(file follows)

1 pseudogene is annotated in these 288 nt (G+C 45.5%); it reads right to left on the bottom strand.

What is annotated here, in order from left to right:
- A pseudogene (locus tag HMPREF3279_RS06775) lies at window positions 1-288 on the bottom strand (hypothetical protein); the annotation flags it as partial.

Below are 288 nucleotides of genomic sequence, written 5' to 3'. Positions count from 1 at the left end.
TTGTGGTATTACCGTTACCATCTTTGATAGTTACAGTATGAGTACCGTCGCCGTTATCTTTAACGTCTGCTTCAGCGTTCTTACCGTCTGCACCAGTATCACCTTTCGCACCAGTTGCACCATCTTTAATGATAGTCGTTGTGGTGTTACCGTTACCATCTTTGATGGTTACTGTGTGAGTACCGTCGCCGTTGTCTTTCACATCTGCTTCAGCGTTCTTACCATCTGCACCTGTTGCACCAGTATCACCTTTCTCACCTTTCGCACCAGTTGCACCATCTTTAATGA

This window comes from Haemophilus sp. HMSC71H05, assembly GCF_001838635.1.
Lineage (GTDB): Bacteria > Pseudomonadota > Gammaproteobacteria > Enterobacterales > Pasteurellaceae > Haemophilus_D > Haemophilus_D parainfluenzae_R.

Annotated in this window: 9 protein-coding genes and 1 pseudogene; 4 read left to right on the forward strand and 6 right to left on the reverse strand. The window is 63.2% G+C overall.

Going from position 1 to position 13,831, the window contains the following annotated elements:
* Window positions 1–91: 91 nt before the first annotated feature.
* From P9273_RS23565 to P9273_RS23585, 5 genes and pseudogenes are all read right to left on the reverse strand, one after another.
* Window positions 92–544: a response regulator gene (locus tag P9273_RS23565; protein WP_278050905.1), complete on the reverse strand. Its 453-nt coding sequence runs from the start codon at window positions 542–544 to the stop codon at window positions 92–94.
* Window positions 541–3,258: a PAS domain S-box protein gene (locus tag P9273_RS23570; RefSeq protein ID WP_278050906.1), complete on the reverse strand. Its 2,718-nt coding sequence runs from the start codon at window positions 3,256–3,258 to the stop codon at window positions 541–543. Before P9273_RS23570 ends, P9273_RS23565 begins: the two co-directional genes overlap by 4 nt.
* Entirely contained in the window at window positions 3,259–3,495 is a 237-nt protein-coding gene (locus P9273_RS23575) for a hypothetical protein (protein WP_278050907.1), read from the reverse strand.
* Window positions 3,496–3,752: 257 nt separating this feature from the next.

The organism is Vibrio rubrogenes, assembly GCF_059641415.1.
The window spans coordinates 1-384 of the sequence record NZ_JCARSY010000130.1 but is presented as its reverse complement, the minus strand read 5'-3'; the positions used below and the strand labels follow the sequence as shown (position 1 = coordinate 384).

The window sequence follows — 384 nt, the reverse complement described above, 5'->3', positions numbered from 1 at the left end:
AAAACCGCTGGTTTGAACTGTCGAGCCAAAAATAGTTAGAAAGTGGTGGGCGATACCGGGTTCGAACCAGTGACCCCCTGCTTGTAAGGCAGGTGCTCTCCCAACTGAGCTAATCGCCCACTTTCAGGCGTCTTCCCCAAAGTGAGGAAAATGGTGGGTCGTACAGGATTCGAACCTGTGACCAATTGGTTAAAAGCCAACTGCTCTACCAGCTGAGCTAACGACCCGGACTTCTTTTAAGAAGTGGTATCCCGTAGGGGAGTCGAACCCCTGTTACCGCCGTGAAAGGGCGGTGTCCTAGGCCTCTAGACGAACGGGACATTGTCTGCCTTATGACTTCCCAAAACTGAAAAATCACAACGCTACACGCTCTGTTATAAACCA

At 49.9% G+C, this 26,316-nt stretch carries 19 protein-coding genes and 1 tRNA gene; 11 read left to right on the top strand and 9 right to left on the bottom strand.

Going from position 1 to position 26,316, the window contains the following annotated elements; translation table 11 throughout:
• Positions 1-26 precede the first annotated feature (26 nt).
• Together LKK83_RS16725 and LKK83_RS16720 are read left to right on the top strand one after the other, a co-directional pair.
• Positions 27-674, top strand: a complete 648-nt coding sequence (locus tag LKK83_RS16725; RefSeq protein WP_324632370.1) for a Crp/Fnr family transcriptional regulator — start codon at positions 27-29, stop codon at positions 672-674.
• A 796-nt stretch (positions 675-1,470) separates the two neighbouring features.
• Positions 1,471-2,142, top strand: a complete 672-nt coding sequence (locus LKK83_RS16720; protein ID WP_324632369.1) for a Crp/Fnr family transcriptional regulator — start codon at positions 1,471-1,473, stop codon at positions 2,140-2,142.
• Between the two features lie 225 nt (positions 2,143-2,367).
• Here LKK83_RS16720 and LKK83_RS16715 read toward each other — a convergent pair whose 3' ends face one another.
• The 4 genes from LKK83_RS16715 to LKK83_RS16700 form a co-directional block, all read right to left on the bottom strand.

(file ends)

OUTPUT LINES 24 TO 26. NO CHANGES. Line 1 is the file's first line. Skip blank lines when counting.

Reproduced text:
• Positions 27-674, top strand: a complete 648-nt coding sequence (locus tag LKK83_RS16725; RefSeq protein WP_324632370.1) for a Crp/Fnr family transcriptional regulator — start codon at positions 27-29, stop codon at positions 672-674.
• A 796-nt stretch (positions 675-1,470) separates the two neighbouring features.
• Positions 1,471-2,142, top strand: a complete 672-nt coding sequence (locus LKK83_RS16720; protein ID WP_324632369.1) for a Crp/Fnr family transcriptional regulator — start codon at positions 1,471-1,473, stop codon at positions 2,140-2,142.